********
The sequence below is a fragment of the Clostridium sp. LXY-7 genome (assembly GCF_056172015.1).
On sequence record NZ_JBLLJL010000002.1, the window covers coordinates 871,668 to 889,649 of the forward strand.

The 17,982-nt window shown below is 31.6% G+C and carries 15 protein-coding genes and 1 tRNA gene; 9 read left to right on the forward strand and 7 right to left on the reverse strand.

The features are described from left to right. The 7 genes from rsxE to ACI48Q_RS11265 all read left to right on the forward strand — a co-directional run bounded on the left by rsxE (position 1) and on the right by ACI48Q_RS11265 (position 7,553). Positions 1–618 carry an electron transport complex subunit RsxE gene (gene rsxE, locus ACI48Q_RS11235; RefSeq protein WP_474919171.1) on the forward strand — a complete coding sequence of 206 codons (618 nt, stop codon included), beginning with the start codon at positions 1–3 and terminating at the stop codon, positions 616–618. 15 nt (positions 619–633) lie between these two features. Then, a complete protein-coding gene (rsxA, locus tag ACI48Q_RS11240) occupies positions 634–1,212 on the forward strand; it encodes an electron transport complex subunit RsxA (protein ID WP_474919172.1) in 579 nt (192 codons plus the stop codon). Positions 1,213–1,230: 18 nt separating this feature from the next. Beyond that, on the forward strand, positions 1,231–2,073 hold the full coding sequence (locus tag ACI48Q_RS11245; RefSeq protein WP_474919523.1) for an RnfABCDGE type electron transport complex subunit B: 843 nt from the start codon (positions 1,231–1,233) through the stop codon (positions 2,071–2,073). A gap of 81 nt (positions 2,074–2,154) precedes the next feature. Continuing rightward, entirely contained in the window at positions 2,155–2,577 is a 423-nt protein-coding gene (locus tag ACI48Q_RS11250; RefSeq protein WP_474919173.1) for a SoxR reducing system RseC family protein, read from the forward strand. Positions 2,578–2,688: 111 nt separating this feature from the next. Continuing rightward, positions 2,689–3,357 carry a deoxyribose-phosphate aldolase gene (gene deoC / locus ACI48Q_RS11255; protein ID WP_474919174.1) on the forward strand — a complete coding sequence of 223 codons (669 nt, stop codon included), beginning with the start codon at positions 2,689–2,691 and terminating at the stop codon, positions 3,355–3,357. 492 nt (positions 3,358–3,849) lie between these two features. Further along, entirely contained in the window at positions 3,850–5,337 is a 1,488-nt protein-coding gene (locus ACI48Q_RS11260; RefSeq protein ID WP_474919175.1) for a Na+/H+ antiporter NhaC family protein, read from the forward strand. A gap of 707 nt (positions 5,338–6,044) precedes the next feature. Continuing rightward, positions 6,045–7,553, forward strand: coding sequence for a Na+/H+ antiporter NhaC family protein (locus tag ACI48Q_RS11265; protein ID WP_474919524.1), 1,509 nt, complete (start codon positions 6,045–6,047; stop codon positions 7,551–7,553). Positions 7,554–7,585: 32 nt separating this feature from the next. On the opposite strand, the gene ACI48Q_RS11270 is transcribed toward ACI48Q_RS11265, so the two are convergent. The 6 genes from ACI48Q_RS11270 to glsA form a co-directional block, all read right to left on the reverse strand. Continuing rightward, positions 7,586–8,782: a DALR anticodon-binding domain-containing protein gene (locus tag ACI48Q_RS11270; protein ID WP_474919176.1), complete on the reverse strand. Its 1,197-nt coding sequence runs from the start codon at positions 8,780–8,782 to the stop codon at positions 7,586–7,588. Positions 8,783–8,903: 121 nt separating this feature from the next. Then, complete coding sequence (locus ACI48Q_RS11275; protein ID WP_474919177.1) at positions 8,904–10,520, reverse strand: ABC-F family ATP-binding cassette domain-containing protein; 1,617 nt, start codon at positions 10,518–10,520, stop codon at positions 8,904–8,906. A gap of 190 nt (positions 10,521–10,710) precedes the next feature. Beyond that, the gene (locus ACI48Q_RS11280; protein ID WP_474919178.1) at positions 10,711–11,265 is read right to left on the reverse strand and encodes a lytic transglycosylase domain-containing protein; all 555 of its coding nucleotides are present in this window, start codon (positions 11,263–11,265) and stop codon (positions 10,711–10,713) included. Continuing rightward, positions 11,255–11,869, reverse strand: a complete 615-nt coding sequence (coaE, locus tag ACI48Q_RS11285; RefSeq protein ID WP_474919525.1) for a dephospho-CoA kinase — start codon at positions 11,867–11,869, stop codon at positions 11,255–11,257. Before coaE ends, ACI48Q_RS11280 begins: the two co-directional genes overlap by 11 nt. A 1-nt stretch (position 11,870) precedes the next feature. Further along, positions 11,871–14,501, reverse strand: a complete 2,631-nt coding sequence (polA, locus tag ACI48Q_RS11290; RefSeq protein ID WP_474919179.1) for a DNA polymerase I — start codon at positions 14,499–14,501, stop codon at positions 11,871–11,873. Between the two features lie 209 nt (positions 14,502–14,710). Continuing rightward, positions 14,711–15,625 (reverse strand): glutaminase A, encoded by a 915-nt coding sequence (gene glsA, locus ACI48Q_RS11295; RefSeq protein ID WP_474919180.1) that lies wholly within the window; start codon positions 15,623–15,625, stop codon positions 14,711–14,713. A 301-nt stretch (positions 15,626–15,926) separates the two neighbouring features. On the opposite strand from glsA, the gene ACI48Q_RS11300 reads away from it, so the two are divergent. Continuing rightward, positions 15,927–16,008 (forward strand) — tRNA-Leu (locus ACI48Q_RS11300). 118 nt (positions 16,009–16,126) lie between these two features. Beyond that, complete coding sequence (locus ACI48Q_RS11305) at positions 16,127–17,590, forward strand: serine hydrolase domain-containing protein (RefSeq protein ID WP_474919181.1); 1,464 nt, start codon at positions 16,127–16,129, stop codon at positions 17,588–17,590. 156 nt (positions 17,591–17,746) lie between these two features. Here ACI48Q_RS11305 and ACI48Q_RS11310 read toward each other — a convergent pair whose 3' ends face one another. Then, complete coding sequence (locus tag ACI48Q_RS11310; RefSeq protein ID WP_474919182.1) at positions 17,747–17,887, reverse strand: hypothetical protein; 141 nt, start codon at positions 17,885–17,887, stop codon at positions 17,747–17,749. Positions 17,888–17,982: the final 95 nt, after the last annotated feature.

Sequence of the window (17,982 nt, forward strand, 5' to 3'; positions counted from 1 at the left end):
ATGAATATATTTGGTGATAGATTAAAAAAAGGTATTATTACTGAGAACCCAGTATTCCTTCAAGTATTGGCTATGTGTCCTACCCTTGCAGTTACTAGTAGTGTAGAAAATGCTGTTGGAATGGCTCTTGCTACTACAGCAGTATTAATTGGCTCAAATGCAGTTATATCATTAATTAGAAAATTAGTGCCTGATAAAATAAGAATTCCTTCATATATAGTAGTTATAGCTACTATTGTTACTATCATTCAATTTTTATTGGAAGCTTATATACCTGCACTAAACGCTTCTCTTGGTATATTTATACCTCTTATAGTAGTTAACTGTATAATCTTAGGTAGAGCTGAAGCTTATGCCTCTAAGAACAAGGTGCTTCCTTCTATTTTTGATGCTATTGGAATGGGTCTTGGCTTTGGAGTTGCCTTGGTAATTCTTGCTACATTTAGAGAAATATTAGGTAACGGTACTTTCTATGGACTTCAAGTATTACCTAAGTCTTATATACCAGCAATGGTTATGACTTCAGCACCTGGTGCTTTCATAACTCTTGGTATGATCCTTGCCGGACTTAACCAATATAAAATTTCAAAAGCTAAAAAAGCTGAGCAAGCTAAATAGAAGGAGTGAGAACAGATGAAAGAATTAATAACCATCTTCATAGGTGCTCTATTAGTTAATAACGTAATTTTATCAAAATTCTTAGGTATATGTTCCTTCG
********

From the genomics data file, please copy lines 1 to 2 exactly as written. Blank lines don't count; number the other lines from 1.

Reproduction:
The sequence below is a fragment of the Clostridium sp. LXY-7 genome (assembly GCF_056172015.1).
On sequence record NZ_JBLLJL010000002.1, the window covers coordinates 871,668 to 889,649 of the forward strand.